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‘Out of control’ religious news outlet ‘Church Militant’ on brink of shutdown as defamation lawsuit moves forward

Michael Voris, founder of Church Militant, leads the rosary in Baltimore Nov. 16, 2021, during the organization's rally near the hotel where the U.S. Conference of Catholic Bishops was holding its fall general assembly Nov. 15-18. The board of Church Militant/St. Michael's Media announced Nov. 21, 2023, that its board accept Voris' resignation after he was asked to resign for "breaching the Church Militant morality clause." (OSV News/CNS file photo, Kevin J. Parks, Catholic Review)

CONCORD, N.H. — Since Church Militant’s founder Michael Voris announced his resignation in November, the Ferndale, Michigan-based media organization has found itself in the midst of a number of scandals, financial troubles and court proceedings.

“Somehow, things have gotten out of control,” Voris said Dec. 26 during an emergency hearing in the U.S. District Court of New Hampshire in Concord. Presiding over the hearing was Judge Joseph LaPlante.

Speaking via Zoom during the hearing for a defamation lawsuit brought by Father Georges de Laire, a New Hampshire priest, Voris was discussing how he ended up without a lawyer, without a job, and is now facing the possibility of a criminal investigation into his handling of Church Militant finances.

The suit case revolves around stories that Church Militant published claiming Father de Laire, judicial vicar for the Diocese of Manchester, is incompetent, emotionally unstable and considered a troublemaker in Rome, among other disputed claims. Church Militant also raised questions about de Laire’s purchase of an expensive home in Amherst, New Hampshire, given his low pay as a priest. The home was bought with de Laire’s own money for his elderly mother, according to the New Hampshire Union Leader daily newspaper.

Appearing separately via Zoom during the hearing was Mike Sherry, Church Militant’s information technology director, named as board president in the wake of Voris’ resignation.

Sherry has said in court hearings there is no insurance to cover the potential damages de Laire is seeking, and the company is facing the real prospect of shutting down in January or February.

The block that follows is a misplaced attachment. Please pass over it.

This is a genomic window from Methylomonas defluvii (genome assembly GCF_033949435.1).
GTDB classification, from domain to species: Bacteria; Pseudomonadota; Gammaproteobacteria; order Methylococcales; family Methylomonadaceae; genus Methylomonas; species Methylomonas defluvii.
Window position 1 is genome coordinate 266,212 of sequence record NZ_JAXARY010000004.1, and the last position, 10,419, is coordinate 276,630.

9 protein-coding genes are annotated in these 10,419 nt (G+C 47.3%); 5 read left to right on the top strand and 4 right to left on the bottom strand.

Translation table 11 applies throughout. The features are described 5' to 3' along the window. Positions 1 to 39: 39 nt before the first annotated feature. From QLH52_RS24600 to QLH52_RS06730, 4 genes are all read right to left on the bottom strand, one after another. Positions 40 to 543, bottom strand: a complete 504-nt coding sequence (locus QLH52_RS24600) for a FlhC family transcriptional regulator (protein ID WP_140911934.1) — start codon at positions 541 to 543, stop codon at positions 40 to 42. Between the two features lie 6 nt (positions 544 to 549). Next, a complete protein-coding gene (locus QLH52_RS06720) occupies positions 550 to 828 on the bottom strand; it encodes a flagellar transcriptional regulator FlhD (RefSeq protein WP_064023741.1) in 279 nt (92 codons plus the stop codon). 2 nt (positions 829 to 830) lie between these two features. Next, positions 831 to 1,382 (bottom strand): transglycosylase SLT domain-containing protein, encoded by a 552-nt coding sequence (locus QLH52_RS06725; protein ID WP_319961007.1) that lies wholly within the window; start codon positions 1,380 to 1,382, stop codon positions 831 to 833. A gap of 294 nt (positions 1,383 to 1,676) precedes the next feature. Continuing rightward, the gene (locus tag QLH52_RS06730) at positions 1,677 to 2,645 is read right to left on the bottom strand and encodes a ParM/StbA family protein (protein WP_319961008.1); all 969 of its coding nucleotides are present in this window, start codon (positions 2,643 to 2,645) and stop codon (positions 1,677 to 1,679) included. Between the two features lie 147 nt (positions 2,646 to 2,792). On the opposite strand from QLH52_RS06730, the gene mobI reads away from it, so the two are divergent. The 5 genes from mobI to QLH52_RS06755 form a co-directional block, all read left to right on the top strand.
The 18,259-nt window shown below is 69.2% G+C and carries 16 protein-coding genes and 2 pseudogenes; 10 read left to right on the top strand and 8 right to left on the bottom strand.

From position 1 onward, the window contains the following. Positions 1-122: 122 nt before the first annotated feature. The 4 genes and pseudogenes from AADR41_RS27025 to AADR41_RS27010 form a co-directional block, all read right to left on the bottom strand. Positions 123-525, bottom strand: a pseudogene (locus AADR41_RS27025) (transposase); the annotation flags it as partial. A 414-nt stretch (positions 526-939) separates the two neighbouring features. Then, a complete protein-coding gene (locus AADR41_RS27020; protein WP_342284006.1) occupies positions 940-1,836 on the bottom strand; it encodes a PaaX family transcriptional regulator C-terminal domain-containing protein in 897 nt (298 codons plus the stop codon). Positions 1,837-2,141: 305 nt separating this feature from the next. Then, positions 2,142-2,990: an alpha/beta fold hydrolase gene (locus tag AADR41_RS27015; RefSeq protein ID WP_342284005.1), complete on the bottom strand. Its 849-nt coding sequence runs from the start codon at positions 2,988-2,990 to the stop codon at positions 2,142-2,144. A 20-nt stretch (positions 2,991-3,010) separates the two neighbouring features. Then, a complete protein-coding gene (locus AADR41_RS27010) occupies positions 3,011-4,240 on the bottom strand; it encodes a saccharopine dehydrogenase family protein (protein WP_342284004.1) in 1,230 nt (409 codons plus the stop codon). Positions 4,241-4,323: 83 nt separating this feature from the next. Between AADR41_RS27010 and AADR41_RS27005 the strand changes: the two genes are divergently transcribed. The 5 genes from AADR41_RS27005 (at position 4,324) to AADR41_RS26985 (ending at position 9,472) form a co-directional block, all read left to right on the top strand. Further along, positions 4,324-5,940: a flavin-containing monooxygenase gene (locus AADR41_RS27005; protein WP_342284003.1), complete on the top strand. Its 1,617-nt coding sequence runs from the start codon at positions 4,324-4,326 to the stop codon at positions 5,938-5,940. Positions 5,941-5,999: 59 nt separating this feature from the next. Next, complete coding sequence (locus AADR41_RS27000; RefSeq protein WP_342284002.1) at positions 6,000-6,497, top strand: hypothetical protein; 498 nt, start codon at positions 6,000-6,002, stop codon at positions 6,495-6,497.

Church Militant is in the process of selling its only assets, two office buildings in Ferndale. But that revenue will not go far to relieve the burden. Facing the possibility of a lien that could hold up the sale, Sherry agreed to de Laire attorney Howard Cooper’s proposal to put all of the real estate sale proceeds into an escrow account.

The de Laire lawsuit is scheduled to go to trial in February.

Sherry, like Voris, lost his attorney in the defamation case. The two original lawyers in the case, Kathleen Klaus and Neil Nicholson, quit in August, citing an untenable conflict of interest. The most recent attorney, Richard Lehmann, quit in December, also citing a conflict that meant he could not defend both Church Militant and Voris.

During the Dec. 26 hearing, Cooper, de Laire’s attorney, said this conflict is due to members of Church Militant’s board now wanting to have Voris prosecuted.

Voris was pushed out two days before Thanksgiving, and he has said little publicly about the reason for his ouster. In a video he posted on the night his resignation became public, Voris said he would be seeking professional help to deal with “dark” issues from his past.

“Sometimes it takes very horrible events, even at your own hand, to surface certain things that need to be faced,” Voris said.

Even though Voris was forced to resign Nov. 21, he stayed in a leadership position on the Church Militant board until Dec. 5, according to court records.

In the days since Voris was pushed out, ex-employees started leaking internal documents showing Church Militant is in crisis due to Voris’ alleged active homosexual lifestyle, his reported abusive behavior toward employees, and the severe financial strain brought on by multiple lawsuits and Voris’ questionable actions.

Voris founded St. Michael’s Media and its news outlet, Church Militant, in 2006. The Church Militant website describes itself as “a media enterprise established to address the serious erosion of the Catholic faith in the last 50 years.”